Shep Hyken: I wouldn't love, if you would take advantage of me he sold me a gift card for two people I paid a pretty high amount of money and I get to eat there as often as I want me and my guest for an entire year.

Shep Hyken: And I go, so I said well you know my average bill over there is maybe 150 bucks.

Shep Hyken: Okay, and I said so, if I come here every week, you know.

Shep Hyken: you're going to lose money he goes sometimes you eat the bear sometimes the bear eats.

Shep Hyken: But.

Shep Hyken: It turns out, I was talking to him, the other day, because we were in there, I said I think you're going to make money on because I can't see myself eating this much food, between now and the end of the year.

Shep Hyken: But I love this restaurant it's a local restaurant he's managed to keep every one of us employees.

Shep Hyken: Employed through the entire pandemic.

Shep Hyken: He went crazy with carry out food and delivery.

Shep Hyken: And he and as soon as you can eat outside he didn't care if it was 12 below zero he was cooking for people to you know sit outside and he warm them up with theaters and.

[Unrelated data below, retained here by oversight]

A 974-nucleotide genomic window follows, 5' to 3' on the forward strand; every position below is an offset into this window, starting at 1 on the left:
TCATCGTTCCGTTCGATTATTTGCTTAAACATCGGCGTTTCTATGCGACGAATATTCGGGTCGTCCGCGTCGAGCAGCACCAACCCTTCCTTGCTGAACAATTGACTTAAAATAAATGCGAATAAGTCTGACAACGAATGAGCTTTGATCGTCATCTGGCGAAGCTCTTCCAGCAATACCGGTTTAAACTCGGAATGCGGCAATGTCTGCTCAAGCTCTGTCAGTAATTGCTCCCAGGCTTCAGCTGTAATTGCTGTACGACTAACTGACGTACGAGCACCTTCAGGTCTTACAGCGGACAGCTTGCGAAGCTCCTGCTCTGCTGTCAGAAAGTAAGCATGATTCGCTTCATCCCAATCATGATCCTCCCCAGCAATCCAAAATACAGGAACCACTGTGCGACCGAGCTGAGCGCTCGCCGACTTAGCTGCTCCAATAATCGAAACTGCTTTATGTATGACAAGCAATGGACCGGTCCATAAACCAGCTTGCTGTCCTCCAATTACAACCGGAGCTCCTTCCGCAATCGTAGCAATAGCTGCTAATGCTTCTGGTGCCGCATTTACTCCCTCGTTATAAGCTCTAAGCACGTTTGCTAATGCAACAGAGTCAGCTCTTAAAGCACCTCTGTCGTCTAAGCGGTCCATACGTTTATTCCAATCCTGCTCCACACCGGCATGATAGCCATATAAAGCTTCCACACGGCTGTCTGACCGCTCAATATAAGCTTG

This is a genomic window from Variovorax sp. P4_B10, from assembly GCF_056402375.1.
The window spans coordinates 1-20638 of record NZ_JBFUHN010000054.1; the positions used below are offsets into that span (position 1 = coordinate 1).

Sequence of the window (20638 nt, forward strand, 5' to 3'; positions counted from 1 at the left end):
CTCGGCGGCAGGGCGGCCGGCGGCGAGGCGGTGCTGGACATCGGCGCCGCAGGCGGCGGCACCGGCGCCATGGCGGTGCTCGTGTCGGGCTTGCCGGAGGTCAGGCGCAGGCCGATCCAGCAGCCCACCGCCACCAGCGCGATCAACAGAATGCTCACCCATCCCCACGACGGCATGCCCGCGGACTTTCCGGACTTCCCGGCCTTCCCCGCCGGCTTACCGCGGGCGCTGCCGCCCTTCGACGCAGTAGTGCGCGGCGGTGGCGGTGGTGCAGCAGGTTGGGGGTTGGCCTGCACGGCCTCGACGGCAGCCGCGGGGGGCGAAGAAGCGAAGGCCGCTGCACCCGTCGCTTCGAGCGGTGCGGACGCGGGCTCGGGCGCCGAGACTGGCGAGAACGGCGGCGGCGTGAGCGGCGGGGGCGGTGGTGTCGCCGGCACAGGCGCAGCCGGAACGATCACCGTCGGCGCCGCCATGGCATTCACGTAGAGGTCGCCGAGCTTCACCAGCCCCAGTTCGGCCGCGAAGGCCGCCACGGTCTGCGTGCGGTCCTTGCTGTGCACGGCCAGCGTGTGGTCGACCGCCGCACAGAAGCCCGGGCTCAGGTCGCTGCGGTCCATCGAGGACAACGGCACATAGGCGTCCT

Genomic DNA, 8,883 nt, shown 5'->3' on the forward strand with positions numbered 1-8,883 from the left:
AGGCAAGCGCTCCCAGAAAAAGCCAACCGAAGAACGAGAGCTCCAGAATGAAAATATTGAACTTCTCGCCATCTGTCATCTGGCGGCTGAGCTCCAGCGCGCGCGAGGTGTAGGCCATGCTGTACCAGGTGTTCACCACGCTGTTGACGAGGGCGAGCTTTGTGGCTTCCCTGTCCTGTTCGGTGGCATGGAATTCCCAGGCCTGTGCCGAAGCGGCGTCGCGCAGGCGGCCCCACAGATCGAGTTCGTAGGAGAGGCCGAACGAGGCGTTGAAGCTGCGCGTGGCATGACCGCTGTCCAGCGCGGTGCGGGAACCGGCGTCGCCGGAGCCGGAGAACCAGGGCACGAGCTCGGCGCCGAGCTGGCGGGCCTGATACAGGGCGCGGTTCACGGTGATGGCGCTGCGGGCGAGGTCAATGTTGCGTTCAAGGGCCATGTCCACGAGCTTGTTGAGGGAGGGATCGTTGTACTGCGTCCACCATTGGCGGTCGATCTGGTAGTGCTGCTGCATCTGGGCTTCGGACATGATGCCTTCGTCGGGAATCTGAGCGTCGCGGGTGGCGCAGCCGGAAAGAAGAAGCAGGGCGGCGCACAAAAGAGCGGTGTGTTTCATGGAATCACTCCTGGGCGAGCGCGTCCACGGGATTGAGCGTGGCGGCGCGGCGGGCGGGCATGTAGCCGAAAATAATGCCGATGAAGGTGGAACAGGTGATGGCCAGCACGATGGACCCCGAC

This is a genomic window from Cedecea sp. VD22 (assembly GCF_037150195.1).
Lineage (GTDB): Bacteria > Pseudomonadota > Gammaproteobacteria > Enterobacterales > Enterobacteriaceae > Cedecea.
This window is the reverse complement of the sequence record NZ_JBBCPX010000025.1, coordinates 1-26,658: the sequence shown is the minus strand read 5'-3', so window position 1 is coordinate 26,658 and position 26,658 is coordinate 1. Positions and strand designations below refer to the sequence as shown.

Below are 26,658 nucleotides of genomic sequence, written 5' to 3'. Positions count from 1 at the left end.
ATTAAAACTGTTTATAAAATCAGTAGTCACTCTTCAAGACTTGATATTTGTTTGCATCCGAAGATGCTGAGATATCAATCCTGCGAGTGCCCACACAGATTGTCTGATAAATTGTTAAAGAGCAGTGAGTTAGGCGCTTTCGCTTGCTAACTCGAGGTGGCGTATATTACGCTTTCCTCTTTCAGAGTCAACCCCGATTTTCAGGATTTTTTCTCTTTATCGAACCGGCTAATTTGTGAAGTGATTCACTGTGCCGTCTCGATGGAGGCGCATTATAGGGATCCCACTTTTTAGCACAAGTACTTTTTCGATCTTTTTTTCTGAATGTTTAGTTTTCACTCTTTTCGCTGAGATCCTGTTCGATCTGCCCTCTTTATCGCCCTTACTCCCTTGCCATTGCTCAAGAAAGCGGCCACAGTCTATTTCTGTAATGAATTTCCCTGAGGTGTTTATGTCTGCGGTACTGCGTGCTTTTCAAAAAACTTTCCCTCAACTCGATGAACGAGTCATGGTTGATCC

Shep Hyken: It was amazing what he's done, and you know talk about a guy that just worked hard and very creative with what he does, but on top of that super nice guy his name's pappy the owner and he owns penal as P amp l Italian soulful.

Nick Glimsdahl: There it is anybody who makes their way to St Louis go to go to Pino and talk about pepe and bring the book i'll be back.

Shep Hyken: The back.

Nick Glimsdahl: and tell them you'll be back to Pino so I enough about the restaurant let's talk about the book, I mean how to get customers to come back again and again.

Nick Glimsdahl: I got quite a few questions and we'll try to run through them as quick as possible but.

Nick Glimsdahl: You know the first question I have for you is how do you build a business that thrives during good times and bad because you talked about Pino and kind of what they're doing, but what How else do you build a business that thrives.